The Museum of Palazzo Venezia is located in the famous palace that was the residence of the Venetian Pietro Barbo, the future Pope Paul the Second (1464-71), and housed the Embassy of the Republic of Venice (hence the name) and the Austro-Hungarian diplomatic delegation.
From 1929 to 1943, it was chosen by Mussolini as the residence of the Head of Government and of the Grand Council of Fascism. The Museum was founded in 1921 and gradually defined its character of Museum of Applied Arts.
The first core of Medieval and Renaissance works (small bronzes, enamels, marbles, and Italian ceramics) coming from Castel Sant'Angelo, the National Gallery of Ancient Art, and the dismantled Kircherian Museum, developed between 1919 and 1922.
Entire sets of ceramics, furniture, silverware, jewelry, and sacred paraments, confiscated from the religious orders suppressed at the end of the past century or coming from buildings destroyed in Abruzzo by the earthquake in 1915 were added to the initial core between 1924 and 1926.
Of the many donations received by the Museum, the following deserve particular attention: the rich Wurtz collection in 1933 with a vast selection of sixteenth and seventeenth century ceramics of the Italian school of Savona, Montelupo, Deruta, and Castelli; the Ruffo collection of prints, paintings, and furniture, in addition to a vast collection of eighteenth and nineteenth century porcelains; the collection of Venetian Renaissance bronzes and small bronzes of the Barsanti and Auriti collections; the valuable collection of fifteenth century terracotta sketches, belonging to the opera singer Evan Gorga (1865-1957); the collection of Tuscan and Center-northern paintings on panels mainly of the fourteenth century gathered by Giulio Sterbini.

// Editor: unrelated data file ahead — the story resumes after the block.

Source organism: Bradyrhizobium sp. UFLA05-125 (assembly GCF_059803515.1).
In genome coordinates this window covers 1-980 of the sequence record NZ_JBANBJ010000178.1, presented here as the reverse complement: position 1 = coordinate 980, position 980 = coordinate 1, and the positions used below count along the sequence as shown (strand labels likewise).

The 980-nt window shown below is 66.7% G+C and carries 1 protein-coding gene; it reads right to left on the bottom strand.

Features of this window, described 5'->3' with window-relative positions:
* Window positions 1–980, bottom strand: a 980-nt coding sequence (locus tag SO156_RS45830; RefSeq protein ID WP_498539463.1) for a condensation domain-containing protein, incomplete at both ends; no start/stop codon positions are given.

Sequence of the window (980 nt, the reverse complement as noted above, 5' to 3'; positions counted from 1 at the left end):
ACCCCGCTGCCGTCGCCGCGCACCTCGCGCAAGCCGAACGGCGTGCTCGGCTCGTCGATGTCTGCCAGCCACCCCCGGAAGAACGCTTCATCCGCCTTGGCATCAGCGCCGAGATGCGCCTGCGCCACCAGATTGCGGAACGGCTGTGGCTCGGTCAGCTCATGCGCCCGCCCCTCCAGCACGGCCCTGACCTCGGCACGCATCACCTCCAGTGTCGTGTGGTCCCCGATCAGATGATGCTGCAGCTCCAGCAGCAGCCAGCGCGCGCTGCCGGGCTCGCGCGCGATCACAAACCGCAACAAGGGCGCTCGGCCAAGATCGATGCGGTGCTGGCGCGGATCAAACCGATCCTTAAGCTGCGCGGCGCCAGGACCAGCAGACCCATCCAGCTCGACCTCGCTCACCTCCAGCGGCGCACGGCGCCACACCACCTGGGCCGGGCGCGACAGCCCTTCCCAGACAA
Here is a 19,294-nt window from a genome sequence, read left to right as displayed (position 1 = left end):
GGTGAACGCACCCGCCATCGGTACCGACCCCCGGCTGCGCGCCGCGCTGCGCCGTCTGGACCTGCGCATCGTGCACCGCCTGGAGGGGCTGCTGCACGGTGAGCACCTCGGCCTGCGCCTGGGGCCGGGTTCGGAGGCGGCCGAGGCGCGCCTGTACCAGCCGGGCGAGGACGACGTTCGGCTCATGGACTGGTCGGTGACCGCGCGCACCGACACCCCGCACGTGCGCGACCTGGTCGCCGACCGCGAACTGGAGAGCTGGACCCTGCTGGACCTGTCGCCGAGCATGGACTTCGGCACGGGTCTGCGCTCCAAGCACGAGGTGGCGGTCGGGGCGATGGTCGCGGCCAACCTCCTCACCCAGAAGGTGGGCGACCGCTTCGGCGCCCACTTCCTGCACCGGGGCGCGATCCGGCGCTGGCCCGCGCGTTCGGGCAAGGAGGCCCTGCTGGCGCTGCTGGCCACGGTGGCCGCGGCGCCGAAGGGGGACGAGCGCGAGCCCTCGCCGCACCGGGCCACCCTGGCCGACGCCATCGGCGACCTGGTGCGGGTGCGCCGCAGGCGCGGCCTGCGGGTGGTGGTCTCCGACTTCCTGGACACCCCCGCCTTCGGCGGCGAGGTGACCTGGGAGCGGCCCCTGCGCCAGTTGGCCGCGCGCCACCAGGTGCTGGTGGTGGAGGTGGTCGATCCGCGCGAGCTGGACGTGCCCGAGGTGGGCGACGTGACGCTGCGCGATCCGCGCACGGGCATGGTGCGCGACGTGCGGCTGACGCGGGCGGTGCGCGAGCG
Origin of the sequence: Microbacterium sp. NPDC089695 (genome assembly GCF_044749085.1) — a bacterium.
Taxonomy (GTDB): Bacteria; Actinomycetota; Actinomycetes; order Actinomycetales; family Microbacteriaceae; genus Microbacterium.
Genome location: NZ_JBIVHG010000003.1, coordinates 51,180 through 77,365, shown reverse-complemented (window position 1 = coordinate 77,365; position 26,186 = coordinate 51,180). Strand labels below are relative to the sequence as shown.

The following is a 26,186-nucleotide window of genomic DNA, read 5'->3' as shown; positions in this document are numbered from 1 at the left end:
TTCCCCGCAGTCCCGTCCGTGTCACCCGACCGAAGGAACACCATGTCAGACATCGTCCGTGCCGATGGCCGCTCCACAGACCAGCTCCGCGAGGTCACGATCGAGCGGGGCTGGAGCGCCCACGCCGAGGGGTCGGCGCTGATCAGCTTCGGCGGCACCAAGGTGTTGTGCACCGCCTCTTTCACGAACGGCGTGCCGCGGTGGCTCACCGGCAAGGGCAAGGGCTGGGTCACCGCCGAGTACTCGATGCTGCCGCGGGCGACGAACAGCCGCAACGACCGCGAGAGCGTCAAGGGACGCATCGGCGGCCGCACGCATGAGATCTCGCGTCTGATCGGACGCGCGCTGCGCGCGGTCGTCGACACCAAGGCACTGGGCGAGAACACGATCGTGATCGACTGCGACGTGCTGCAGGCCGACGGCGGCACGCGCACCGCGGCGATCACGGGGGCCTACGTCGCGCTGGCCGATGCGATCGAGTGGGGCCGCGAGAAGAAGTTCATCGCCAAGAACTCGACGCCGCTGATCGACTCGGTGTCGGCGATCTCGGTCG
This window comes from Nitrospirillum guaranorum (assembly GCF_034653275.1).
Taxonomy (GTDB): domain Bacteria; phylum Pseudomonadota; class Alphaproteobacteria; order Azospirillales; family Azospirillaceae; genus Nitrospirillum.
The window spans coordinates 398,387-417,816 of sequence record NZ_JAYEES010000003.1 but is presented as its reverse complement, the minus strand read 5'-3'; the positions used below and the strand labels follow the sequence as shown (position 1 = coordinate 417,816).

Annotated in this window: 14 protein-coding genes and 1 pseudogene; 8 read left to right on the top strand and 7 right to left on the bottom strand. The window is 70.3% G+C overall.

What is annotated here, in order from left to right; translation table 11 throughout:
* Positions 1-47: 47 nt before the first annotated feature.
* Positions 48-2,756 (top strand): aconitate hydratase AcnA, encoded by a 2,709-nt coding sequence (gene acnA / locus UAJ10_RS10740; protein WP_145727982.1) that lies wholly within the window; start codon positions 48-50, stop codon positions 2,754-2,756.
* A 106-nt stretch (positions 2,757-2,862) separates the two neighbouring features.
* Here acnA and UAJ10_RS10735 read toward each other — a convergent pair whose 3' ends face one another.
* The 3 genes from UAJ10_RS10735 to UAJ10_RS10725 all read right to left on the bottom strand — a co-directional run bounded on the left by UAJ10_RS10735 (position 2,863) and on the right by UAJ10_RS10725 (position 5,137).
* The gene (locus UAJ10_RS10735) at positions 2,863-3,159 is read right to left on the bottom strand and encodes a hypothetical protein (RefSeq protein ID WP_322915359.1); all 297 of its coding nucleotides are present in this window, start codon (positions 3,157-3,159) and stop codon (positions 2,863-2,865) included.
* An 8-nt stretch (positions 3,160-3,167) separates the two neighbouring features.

The collection includes also a considerable collection of ancient arms and armors and a large section of fabrics with tapestries, carpets, Coptic fabrics, modern fabrics for sacred and profane use.
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